“ Those who allege that the Indians will remove to the English, if Brandy be not furnished them, do not state the truth ; for it is a fact that they do not care about drinking as long as they do not see Brandy ; and the most reasonable would wish there never had been any such thing, for they set their entrails on fire and beggar themselves by giving their peltries and clothes for drink. . . .”28

Beaver “A Mine of Gold”

Beaver was the accepted medium of exchange of the country ; there was very little actual money in circulation, and generally such coin as was current was avariciously hoarded by the officials and merchants. The deficiency of currency was at times made up by a fiat issue called “card money.” “ Beaver,” wrote Randot in his Memorial to Versailles, July 16, 17o8, “have always been looked upon here as a mine of gold of which everyone wanted to take his share. The settlers spent their time hunting in the woods, preferring a life of adventure in the woods, which brought them large profits with little toil, to the cultivation of the land, which requires assiduous labor.”29

Such official complaints, though frequent, produced little or no immediate change in conditions.

The vast quantities of beaver gathered — in 1696 there were 4,000,000 livres worth of them — resulted in a considerable lowering of prices of that commodity, which the Government sought to prevent by reducing the number of licenses and by other measures.30 Randot wrote that the trade of the country was carried on with the sum of 650,000 livres, which sum was very small, he said, for a population of from 18,ooo to 20,000 souls. The prices of merchandise were very high, “ and nevertheless the people will work only for high wages, saying that they wear out more clothes when working than they can earn by their labor.” The remedy for this state of things, he concluded, was to induce the people to take to the production of wheat, cattle, timber, fish, oil and ship building, by finding them a market for these products. He further pointed out the great possibilities in developing the fish and oil trade, and the coal, feldspar, gypsum and timber resources of Cape Breton.31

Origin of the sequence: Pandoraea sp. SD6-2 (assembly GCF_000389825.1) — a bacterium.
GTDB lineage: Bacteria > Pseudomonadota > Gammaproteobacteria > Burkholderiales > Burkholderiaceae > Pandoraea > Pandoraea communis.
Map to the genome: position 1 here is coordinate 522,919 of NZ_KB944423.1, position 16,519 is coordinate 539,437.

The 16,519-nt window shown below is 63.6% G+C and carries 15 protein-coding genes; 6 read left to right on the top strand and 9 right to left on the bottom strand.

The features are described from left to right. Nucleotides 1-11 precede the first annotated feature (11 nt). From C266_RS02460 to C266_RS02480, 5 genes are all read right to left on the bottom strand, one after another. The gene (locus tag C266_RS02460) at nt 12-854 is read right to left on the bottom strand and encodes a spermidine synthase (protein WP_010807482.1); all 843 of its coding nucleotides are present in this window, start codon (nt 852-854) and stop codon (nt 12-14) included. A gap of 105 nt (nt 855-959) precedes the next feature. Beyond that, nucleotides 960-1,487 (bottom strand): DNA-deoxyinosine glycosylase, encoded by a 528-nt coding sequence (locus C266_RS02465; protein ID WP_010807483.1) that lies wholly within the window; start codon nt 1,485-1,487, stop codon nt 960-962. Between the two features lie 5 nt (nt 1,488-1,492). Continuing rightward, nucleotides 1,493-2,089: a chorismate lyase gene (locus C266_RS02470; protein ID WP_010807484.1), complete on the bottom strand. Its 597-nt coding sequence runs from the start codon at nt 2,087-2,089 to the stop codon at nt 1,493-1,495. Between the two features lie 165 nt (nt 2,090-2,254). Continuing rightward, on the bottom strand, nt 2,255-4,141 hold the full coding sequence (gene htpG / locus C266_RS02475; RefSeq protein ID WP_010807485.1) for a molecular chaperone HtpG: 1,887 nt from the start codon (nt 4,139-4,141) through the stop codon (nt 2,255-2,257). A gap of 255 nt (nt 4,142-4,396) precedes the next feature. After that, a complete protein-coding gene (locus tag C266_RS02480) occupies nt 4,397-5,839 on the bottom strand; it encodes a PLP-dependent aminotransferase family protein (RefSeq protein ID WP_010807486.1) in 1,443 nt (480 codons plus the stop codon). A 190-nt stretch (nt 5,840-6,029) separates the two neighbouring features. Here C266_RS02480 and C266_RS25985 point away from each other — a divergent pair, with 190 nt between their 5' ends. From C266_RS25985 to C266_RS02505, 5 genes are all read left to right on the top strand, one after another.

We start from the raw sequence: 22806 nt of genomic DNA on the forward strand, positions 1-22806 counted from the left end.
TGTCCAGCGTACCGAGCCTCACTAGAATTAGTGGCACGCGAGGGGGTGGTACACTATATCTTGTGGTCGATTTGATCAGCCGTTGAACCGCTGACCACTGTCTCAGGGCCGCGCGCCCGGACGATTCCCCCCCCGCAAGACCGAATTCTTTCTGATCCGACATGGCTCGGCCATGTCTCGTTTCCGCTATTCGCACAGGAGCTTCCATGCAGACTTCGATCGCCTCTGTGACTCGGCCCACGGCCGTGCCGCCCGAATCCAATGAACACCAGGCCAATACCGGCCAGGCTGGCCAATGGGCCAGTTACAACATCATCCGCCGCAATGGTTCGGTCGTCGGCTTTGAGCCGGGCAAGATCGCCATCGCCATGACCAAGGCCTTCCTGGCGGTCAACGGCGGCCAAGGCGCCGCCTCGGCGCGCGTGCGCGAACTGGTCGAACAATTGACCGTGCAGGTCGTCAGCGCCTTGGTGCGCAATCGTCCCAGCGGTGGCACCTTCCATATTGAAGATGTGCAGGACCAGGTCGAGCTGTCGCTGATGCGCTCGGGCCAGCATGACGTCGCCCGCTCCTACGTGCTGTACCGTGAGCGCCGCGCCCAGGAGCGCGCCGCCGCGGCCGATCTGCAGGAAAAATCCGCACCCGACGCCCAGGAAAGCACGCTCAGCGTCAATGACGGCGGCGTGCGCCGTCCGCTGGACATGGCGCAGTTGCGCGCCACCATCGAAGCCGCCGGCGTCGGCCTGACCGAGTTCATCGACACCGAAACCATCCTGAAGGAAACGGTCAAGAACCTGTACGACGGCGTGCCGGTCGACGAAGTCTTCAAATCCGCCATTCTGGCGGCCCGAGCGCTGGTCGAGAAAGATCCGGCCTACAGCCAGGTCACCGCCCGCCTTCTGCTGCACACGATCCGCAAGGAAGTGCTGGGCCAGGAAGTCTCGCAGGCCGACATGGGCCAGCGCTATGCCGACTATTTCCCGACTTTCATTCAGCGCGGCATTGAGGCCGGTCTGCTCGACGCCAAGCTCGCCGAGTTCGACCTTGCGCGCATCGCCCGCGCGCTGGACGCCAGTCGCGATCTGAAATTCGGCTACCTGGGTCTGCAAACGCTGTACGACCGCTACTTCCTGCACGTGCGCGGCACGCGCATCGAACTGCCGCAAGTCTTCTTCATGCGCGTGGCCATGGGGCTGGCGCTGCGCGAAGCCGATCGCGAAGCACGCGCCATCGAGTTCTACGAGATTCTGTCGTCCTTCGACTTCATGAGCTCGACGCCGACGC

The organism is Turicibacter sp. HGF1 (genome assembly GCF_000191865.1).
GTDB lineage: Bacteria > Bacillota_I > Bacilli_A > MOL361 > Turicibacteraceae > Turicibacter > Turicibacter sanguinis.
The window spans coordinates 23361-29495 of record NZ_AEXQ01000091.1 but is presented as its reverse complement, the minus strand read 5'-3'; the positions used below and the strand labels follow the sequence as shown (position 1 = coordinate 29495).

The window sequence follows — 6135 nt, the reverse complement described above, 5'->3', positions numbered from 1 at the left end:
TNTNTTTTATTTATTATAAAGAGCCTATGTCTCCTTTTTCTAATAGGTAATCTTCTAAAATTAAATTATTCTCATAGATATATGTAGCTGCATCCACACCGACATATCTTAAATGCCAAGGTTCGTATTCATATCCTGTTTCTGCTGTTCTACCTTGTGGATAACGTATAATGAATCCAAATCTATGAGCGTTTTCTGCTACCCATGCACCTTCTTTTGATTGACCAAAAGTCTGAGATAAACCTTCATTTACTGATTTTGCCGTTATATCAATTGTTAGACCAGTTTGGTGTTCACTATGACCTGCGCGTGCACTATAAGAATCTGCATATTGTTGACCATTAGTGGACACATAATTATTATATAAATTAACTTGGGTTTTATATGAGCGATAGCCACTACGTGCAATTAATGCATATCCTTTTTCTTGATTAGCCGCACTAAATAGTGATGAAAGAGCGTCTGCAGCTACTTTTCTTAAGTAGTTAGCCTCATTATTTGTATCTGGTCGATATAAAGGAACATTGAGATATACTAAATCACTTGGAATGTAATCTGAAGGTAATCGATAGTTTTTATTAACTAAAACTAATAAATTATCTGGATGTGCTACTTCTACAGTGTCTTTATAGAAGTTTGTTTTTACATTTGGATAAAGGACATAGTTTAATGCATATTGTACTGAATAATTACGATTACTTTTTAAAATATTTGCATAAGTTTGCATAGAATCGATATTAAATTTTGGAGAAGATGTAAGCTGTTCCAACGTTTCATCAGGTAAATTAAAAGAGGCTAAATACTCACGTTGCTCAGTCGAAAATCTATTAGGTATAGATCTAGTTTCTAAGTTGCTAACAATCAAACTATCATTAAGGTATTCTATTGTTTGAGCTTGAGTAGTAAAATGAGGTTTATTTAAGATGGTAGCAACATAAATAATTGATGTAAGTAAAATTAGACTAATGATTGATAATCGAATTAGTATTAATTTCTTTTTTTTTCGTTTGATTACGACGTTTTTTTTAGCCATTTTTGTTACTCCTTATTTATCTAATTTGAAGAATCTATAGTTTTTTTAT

The All-Absorbing Fur Traffic

To a small extent, the utilization of the rich timber resources had already begun in 1686 when the Quebec merchants built a ship to carry boards to La Rochelle, France,32 and cattleraising and wheat cultivation were carried on to some slight degree. But the prime and all-absorbing traffic was the fur trade dominated and dictated by the merchants in collusion with royal officials, who, in order to monopolize it, frequently incited the Indians to war with its inevitable train of scalpings, butcheries and other atrocities.33

Accompanying the sway of the merchant class was that of the seigneurs or feudal lords, vested with the ownership of immense stretches of territory and with the powers, rights and privileges of a transplanted feudalism which, it was sanguinely hoped, could be established artificially, by decree, in the new country.


1. De Meulles to the King of France, 1684, Report on Canadian Archives, 1899 Vol., p. 43. The volumes of these archives are not numbered but bear the date of the year in which they were issued by the Archives Bureau of the Dominion Government.

2. Biggar's Early Trading Companies of New France, p. 15.

3. Ibid., pp. 41-42.